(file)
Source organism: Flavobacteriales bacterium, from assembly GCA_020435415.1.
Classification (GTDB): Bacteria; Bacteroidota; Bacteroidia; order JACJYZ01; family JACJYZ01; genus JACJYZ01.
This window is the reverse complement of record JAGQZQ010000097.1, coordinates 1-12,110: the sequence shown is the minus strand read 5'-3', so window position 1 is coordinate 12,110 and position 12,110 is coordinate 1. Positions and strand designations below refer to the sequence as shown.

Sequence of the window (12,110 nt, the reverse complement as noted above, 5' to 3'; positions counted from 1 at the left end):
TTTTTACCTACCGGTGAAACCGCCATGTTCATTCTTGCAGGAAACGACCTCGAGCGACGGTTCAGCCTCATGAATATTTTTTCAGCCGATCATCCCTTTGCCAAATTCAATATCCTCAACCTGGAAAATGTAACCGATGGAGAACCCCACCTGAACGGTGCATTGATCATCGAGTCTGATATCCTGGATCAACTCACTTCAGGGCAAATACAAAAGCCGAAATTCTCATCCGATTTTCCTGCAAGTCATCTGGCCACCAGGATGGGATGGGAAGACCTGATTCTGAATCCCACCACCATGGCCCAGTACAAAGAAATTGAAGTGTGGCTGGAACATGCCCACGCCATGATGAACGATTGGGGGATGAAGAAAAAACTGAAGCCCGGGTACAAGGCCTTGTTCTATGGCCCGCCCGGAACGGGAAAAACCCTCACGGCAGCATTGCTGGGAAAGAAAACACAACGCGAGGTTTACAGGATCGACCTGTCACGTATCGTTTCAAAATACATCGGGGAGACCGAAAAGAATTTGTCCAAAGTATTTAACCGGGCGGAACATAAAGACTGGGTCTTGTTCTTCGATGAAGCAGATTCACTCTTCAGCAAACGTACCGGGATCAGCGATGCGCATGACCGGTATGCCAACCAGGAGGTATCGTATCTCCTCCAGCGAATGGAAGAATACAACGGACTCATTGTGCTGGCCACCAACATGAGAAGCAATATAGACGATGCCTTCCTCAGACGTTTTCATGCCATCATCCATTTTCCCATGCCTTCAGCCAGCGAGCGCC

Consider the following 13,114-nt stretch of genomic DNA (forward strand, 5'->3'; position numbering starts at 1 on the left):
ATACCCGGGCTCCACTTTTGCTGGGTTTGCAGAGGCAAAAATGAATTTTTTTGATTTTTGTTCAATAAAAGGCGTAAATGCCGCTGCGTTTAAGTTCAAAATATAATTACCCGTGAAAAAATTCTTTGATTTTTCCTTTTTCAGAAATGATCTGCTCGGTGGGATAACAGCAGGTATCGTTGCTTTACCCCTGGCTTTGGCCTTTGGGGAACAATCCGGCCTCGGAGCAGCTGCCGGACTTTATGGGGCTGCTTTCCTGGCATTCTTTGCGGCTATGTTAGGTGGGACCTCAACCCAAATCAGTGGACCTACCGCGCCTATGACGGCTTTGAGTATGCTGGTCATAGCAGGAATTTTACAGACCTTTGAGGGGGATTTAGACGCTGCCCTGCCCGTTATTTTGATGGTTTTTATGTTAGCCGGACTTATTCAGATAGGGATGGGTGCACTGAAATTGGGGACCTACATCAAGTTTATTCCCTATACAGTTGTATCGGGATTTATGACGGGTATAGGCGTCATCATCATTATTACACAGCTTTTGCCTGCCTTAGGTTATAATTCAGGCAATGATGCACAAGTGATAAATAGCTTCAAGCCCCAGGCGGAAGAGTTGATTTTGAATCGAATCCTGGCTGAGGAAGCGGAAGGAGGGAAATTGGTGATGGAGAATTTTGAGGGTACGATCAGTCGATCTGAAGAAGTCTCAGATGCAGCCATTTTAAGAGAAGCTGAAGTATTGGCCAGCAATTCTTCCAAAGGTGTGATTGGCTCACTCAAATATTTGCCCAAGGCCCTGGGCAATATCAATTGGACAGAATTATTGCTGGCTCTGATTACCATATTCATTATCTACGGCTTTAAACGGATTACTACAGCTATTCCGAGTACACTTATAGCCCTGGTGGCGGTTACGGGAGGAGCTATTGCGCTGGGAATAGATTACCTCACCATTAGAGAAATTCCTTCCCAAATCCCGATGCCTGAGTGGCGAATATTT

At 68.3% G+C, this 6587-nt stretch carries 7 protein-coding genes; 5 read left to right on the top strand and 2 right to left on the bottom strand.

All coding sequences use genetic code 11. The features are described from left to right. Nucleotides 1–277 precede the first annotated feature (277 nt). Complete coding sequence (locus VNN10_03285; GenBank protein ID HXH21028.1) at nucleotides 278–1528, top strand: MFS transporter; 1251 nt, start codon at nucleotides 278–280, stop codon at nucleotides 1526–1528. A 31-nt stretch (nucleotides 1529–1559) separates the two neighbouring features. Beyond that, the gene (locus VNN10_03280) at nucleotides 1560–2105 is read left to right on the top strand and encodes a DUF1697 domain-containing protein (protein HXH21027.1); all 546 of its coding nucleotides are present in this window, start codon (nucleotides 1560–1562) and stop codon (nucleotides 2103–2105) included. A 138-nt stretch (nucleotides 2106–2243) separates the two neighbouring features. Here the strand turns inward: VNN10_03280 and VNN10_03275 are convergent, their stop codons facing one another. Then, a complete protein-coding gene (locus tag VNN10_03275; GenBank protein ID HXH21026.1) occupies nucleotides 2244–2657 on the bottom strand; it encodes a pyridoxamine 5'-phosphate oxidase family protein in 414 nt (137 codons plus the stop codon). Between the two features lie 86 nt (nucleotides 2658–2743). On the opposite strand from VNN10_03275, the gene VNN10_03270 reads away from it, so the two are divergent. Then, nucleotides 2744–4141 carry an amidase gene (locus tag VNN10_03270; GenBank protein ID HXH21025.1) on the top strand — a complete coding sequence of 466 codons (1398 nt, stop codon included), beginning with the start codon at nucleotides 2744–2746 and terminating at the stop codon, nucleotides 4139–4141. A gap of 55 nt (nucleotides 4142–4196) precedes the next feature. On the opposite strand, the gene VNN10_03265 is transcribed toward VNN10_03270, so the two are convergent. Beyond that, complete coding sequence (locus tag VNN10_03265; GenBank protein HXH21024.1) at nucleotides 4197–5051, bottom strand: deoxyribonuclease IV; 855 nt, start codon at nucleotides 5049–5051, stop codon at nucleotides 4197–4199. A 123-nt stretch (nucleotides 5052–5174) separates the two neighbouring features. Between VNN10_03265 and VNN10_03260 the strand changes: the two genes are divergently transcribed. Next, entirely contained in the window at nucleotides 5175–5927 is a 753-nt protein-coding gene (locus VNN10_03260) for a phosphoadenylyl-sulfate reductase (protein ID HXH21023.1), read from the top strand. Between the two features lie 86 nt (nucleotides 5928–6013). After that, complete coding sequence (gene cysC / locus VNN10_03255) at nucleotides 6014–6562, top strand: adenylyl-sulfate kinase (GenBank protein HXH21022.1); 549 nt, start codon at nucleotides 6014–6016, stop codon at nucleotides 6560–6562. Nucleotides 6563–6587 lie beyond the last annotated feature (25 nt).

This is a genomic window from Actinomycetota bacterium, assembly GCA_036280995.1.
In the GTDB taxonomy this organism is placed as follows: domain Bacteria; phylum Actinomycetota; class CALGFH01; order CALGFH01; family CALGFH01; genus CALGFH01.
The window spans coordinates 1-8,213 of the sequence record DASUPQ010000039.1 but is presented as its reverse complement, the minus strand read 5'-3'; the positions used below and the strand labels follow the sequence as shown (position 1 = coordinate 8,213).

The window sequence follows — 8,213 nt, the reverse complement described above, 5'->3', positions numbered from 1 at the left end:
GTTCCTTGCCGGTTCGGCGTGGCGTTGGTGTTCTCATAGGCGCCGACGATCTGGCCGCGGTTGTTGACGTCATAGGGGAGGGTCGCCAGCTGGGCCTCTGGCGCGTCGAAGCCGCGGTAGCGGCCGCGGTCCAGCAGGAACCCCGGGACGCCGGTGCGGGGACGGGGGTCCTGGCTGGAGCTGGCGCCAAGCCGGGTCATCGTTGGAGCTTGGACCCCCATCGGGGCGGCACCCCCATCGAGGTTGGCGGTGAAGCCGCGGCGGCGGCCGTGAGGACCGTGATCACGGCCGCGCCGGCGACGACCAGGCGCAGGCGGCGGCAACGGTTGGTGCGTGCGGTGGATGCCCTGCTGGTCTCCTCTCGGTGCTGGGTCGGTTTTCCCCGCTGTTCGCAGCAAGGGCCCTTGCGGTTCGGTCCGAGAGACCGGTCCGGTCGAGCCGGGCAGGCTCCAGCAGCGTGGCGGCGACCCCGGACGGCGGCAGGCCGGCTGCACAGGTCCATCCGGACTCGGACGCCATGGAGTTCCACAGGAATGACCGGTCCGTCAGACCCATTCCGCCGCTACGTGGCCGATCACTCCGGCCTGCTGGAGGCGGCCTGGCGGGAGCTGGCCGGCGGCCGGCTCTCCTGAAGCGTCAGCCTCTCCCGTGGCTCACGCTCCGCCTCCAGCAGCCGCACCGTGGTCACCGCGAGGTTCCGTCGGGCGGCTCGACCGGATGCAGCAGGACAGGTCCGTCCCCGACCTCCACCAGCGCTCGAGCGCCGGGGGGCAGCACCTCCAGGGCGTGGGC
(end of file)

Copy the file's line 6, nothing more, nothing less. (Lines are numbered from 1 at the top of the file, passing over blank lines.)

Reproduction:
Consider the following 13,114-nt stretch of genomic DNA (forward strand, 5'->3'; position numbering starts at 1 on the left):